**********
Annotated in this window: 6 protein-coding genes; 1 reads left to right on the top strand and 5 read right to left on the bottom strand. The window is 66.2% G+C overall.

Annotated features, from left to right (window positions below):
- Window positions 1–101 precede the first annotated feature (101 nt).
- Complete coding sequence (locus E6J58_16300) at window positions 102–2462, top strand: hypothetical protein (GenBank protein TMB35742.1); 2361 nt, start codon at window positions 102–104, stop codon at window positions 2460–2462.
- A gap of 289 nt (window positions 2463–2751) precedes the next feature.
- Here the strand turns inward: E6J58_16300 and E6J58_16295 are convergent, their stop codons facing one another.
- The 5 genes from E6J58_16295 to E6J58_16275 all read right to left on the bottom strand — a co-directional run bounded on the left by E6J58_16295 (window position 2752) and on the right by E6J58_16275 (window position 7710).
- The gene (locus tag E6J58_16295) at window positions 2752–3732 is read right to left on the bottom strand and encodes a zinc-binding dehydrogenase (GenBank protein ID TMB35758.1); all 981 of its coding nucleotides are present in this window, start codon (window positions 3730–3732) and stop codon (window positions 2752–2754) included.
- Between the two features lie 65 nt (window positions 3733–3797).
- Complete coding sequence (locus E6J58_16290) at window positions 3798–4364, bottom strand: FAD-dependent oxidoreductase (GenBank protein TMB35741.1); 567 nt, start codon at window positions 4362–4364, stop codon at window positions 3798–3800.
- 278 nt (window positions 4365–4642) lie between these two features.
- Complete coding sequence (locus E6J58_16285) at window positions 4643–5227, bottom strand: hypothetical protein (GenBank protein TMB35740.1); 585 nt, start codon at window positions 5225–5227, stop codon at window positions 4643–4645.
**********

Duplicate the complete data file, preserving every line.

Annotated in this window: 6 protein-coding genes; 1 reads left to right on the top strand and 5 read right to left on the bottom strand. The window is 66.2% G+C overall.

Annotated features, from left to right (window positions below):
- Window positions 1–101 precede the first annotated feature (101 nt).
- Complete coding sequence (locus E6J58_16300) at window positions 102–2462, top strand: hypothetical protein (GenBank protein TMB35742.1); 2361 nt, start codon at window positions 102–104, stop codon at window positions 2460–2462.
- A gap of 289 nt (window positions 2463–2751) precedes the next feature.
- Here the strand turns inward: E6J58_16300 and E6J58_16295 are convergent, their stop codons facing one another.
- The 5 genes from E6J58_16295 to E6J58_16275 all read right to left on the bottom strand — a co-directional run bounded on the left by E6J58_16295 (window position 2752) and on the right by E6J58_16275 (window position 7710).
- The gene (locus tag E6J58_16295) at window positions 2752–3732 is read right to left on the bottom strand and encodes a zinc-binding dehydrogenase (GenBank protein ID TMB35758.1); all 981 of its coding nucleotides are present in this window, start codon (window positions 3730–3732) and stop codon (window positions 2752–2754) included.
- Between the two features lie 65 nt (window positions 3733–3797).
- Complete coding sequence (locus E6J58_16290) at window positions 3798–4364, bottom strand: FAD-dependent oxidoreductase (GenBank protein TMB35741.1); 567 nt, start codon at window positions 4362–4364, stop codon at window positions 3798–3800.
- 278 nt (window positions 4365–4642) lie between these two features.
- Complete coding sequence (locus E6J58_16285) at window positions 4643–5227, bottom strand: hypothetical protein (GenBank protein TMB35740.1); 585 nt, start codon at window positions 5225–5227, stop codon at window positions 4643–4645.